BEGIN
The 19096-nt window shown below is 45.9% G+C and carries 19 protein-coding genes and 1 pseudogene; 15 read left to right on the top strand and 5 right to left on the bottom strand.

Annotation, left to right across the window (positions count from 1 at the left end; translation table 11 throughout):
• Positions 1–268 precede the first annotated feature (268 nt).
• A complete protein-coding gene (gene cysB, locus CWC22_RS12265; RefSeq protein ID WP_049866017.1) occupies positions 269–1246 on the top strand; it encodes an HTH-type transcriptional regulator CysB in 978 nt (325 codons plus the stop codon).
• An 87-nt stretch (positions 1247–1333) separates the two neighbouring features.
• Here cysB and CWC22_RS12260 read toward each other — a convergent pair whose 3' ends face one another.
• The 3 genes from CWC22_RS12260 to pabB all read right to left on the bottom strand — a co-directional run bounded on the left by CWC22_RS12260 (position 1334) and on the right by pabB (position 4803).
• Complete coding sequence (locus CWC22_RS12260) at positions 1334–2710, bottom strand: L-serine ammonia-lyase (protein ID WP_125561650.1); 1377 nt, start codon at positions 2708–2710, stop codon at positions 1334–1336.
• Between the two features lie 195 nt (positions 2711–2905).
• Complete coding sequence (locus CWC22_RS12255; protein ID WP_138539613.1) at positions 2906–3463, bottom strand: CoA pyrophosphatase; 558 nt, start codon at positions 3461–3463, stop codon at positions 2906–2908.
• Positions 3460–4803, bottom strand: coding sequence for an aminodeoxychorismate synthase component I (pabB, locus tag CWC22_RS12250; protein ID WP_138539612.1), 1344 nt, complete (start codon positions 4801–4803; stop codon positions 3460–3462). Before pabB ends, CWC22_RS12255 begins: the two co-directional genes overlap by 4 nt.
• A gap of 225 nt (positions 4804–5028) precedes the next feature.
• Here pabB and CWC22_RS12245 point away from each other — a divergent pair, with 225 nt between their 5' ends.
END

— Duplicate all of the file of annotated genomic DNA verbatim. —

The 19096-nt window shown below is 45.9% G+C and carries 19 protein-coding genes and 1 pseudogene; 15 read left to right on the top strand and 5 right to left on the bottom strand.

Annotation, left to right across the window (positions count from 1 at the left end; translation table 11 throughout):
• Positions 1–268 precede the first annotated feature (268 nt).
• A complete protein-coding gene (gene cysB, locus CWC22_RS12265; RefSeq protein ID WP_049866017.1) occupies positions 269–1246 on the top strand; it encodes an HTH-type transcriptional regulator CysB in 978 nt (325 codons plus the stop codon).
• An 87-nt stretch (positions 1247–1333) separates the two neighbouring features.
• Here cysB and CWC22_RS12260 read toward each other — a convergent pair whose 3' ends face one another.
• The 3 genes from CWC22_RS12260 to pabB all read right to left on the bottom strand — a co-directional run bounded on the left by CWC22_RS12260 (position 1334) and on the right by pabB (position 4803).
• Complete coding sequence (locus CWC22_RS12260) at positions 1334–2710, bottom strand: L-serine ammonia-lyase (protein ID WP_125561650.1); 1377 nt, start codon at positions 2708–2710, stop codon at positions 1334–1336.
• Between the two features lie 195 nt (positions 2711–2905).
• Complete coding sequence (locus CWC22_RS12255; protein ID WP_138539613.1) at positions 2906–3463, bottom strand: CoA pyrophosphatase; 558 nt, start codon at positions 3461–3463, stop codon at positions 2906–2908.
• Positions 3460–4803, bottom strand: coding sequence for an aminodeoxychorismate synthase component I (pabB, locus tag CWC22_RS12250; protein ID WP_138539612.1), 1344 nt, complete (start codon positions 4801–4803; stop codon positions 3460–3462). Before pabB ends, CWC22_RS12255 begins: the two co-directional genes overlap by 4 nt.
• A gap of 225 nt (positions 4804–5028) precedes the next feature.
• Here pabB and CWC22_RS12245 point away from each other — a divergent pair, with 225 nt between their 5' ends.